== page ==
Sylvio Lazzari though born in Bozen in the Tyrol became
a fervent Breton. In this joined the ranks of Guy-Ropartz, Cras and
Ladmirault. Lazzari's Symphony is on Naxos (8.554086) and there are
some chamber works on Arion 68360.
His masterwork, the verismo opera, La Lépreuse
(1901), still lacks a recording although the tape (or should I now say,
CDR) 'underground' knows the work from a 1957 broadcast on French radio.
For the record La Lépreuse is set in Medieval Brittany
and is based on a poem by Henri Bataille. Ervoanik loves Aliette who
is believed to have contracted leprosy. Aliette refuses to be his until
the Virgin has granted her recovery from the disease. Later suspecting
that the in fact innocent Ervoanik has been unfaithful she tricks him
into drinking from her glass. He contracts leprosy and the two are banished
from the community to live out their now shared cruel destiny. It is
a fantastic opera and deserves a modern recording. Now that Timpani
have recorded Ropartz's Le Pays that would be an excellent project
for them with Mireille Delunsch as Aliette. But then the world is full
of deserving operatic projects. We have only to think of Rutland Boughton's
deeply emotional The Queen of Cornwall (the Tristan legend as
viewed by Thomas Hardy), another Breton-orientated drama and Canteloube's
Lazzari's mélodies warrant their own volume
in the Maguelone series. The orchestral music is deserving also. We
could do with recordings of the Rhapsody for violin and orchestra, Spanish
Rhapsody, Nocturnal Cortège, Breton Fête and Lost at Sea.
For now let's turn back to what is available here and
now from Malibran.
This CD preserves a 1944 recording of the lyric verismo
opera La Tour de Feu (The Lighthouse). The ebullient Danses
de la Noce reek with the wheeze of the cornemuse and a dark Breton
tarantelle. The music is volatile, emotional, ripely operatic and opulently
singable. The voices are strong and Lazzari builds some Puccinian confrontational
climaxes which are stylishly and passionately taken by Ferrer and Fronval.
While not specially impressionistic the line of Lazzari's melodies have
some linkages with the writing of Zemlinsky (Traumgörge)
and Korngold (Die Kathrin) but with the textures not so saturatedly
affluent. In this leans Lazzari towards Franck but with much more light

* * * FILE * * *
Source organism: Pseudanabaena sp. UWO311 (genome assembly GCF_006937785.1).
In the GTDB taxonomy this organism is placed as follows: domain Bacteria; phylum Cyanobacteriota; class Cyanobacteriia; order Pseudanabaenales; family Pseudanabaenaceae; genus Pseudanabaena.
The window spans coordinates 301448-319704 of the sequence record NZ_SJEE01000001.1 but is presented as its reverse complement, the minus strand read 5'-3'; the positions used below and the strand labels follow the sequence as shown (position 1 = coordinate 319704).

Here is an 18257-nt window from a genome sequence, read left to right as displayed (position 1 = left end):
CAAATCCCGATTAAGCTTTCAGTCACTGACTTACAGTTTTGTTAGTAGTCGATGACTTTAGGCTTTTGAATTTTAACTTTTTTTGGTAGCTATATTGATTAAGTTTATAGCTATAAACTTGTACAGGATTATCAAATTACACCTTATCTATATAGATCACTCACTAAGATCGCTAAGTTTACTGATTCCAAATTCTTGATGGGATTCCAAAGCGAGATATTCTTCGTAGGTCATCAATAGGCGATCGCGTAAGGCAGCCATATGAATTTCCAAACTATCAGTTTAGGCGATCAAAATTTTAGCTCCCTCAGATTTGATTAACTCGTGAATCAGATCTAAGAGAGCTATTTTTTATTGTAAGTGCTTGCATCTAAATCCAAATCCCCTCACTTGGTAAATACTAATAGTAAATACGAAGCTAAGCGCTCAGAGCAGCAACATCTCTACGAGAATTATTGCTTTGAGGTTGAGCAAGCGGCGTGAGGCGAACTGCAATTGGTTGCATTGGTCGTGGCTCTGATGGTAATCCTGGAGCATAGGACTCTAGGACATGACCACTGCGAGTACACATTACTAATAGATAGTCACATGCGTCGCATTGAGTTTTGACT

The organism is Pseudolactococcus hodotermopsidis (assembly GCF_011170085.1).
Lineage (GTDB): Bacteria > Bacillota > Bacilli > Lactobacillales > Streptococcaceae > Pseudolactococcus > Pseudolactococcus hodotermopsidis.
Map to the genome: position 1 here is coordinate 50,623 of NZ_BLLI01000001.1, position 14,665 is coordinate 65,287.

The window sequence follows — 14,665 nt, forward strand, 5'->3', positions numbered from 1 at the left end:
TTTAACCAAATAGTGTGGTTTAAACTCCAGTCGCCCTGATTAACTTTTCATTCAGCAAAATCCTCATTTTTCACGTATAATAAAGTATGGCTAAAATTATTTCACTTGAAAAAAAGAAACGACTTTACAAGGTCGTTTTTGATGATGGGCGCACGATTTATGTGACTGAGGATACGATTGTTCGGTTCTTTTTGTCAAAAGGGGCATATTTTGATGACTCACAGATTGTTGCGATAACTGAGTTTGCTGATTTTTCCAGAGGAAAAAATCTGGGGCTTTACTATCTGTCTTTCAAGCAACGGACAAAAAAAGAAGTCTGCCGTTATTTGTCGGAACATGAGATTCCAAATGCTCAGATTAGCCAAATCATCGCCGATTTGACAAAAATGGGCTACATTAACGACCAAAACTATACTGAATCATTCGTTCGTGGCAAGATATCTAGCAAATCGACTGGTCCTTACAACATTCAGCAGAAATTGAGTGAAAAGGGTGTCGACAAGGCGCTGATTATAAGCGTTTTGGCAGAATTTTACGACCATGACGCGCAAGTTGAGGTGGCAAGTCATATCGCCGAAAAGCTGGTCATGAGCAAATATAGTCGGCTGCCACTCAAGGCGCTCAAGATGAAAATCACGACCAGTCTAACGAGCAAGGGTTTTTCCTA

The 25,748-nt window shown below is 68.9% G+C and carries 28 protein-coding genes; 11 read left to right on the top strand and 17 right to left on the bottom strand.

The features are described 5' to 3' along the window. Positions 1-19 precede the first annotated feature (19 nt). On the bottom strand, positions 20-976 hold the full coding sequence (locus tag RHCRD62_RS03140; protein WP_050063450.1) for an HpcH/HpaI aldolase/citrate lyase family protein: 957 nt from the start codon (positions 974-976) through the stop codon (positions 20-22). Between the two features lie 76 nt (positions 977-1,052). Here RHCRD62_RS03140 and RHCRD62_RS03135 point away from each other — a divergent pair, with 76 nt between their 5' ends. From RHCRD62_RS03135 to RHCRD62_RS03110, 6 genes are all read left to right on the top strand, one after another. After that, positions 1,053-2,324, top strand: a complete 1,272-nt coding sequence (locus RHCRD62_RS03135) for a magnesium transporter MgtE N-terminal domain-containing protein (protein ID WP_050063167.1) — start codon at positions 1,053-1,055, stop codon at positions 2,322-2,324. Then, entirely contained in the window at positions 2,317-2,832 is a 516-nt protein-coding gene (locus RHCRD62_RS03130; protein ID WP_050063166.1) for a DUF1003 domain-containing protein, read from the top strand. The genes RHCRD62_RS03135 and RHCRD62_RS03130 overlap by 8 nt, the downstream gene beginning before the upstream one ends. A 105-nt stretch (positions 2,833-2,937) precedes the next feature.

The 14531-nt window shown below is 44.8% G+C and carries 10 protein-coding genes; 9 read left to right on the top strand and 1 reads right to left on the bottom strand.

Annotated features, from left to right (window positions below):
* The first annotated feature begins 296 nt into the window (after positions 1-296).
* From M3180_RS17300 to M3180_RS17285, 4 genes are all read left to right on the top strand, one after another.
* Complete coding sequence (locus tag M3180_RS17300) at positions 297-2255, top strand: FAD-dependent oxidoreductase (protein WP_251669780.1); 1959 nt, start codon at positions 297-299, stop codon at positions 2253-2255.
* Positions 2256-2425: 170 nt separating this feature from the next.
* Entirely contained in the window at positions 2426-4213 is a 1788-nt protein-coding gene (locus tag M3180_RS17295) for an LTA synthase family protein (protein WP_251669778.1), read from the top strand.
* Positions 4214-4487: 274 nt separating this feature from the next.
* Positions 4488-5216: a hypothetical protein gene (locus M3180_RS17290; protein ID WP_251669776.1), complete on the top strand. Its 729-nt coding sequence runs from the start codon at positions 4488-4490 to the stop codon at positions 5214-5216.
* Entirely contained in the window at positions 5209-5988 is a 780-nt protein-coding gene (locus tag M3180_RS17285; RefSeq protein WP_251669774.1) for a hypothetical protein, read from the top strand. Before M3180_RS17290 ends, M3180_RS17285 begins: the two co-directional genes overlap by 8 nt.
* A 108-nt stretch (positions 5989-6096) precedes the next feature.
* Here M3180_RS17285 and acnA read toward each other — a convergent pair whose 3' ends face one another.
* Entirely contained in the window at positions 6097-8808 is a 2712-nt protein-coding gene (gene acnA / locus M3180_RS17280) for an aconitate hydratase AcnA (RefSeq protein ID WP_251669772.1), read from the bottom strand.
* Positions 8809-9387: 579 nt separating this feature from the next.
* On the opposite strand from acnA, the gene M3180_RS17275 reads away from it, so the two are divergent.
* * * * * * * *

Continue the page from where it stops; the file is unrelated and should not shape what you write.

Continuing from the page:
and air in the warp and woof of the music. For a place to sample the
passion of this work try tr. 5 'O-Hé! Yves es-tu là?'.
At times there is a Delian sunset quality to the writing as in Naic's
song 'Me voilà seule, toute seule' and in the wailing of the
choir in the stertorously melodramatic and crashing Finale (tr.11).
The plot turns on the jealousy of the pilot-mariner,
Yann. The object of his desire is the beautiful Naic - who has always
seemed foreign to the Breton island on which the opera is set. Naic
prefers the son of the lighthouse keeper. He is called Yves. The two
marry and at the wedding feast Naic is troubled with unreasoning fears
about going to live at the wooden lighthouse. A ship arrives and Yann
leaves to guide it into harbour. Yan returns with the captain of the
ship, Don Jacinto who is inveigled by Yann into staying to try his seducing
skills on Naic who will be alone on the first day after the wedding
night. Before Naic and Yves leave for their new home Naic agrees to
a meeting with Jacinto. In Act 2 we learn that poor trusting Yves is
refused by Naic on their wedding night. He leaves and Yann appears with
the beguiling Jacinto. A plot is hatched under which the next night
Yann will put out a false distress call, Yves will answer it and while
he is away Naic will join Jacinto aboard his ship. In the third act
Yves, true to plan, leaves when the false call comes in. Yves returns
and after an argument puts out the lighthouse fire intending that Jacinto's
ship will founder on the reef. Naic tries to persuade Yves to relight
the fire but he is obdurate. Naic sings in an effort to warn Jacinto's
ship. In a flash of lightning amid the gathering storm (depicted in
the prelude tr. 8) Jacinto's ship is glimpsed hitting the reef and foundering.
Naic in operatic despair throws herself to her death from the top gallery
of the lighthouse. Yves demented by loss and guilt rekindles the warning
fire and sets the tower ablaze. He dies in the conflagration - echoes
of Hanson’s Merry Mount here.
The notes are in French and English and are by Jean
Ziegler. There is no libretto but a reasonably full synopsis. The booklet
is decked out with handsome archival photographs of the singers Charles
Fronval, José Beckmans, Marisa Ferrer, François Ruhlmann.
There are two of the composer.
There are 12 tracks on this CD. Eleven are devoted
to the opera - although I am not clear whether these are extracts or
the whole thing. The twelfth track is a different performance of Naick's
Ballade sung by Jacqueline Courtin. Courtin is grand-sounding but
Ferrer better captures the otherworldliness of Naic.
The 1944 recording which is surprisingly quite presentable
in no-nonsense mono without distortion is from the Collection Tendil-Dumazert.
It vividly preserves a performance made within months of the liberation
of Paris and the revenge that followed. We should be grateful to Malibran
for their work in refurbishing this example of Gallic verismo.